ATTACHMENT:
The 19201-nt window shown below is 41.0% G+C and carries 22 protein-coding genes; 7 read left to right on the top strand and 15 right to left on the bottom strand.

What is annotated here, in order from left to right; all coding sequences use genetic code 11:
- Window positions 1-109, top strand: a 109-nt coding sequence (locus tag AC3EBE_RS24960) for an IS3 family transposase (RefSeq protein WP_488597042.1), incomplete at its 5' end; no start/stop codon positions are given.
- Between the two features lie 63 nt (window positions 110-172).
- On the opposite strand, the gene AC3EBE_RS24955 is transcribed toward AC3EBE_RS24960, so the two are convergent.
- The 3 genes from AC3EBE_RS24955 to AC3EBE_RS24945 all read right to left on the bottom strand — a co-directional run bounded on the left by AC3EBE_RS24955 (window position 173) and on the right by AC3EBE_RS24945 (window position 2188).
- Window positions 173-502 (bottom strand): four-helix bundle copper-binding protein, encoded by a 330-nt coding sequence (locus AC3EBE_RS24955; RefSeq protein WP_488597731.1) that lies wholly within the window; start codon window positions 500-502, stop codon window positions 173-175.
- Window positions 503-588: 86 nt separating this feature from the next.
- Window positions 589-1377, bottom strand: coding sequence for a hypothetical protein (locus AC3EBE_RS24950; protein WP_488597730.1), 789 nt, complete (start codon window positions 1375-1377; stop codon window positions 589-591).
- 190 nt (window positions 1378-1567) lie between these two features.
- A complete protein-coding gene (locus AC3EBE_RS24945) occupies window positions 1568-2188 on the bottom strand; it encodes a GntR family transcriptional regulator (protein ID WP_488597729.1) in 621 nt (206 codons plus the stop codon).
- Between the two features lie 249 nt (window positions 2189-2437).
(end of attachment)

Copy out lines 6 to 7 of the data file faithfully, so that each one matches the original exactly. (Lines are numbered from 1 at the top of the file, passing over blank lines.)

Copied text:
- The 3 genes from AC3EBE_RS24955 to AC3EBE_RS24945 all read right to left on the bottom strand — a co-directional run bounded on the left by AC3EBE_RS24955 (window position 173) and on the right by AC3EBE_RS24945 (window position 2188).
- Window positions 173-502 (bottom strand): four-helix bundle copper-binding protein, encoded by a 330-nt coding sequence (locus AC3EBE_RS24955; RefSeq protein WP_488597731.1) that lies wholly within the window; start codon window positions 500-502, stop codon window positions 173-175.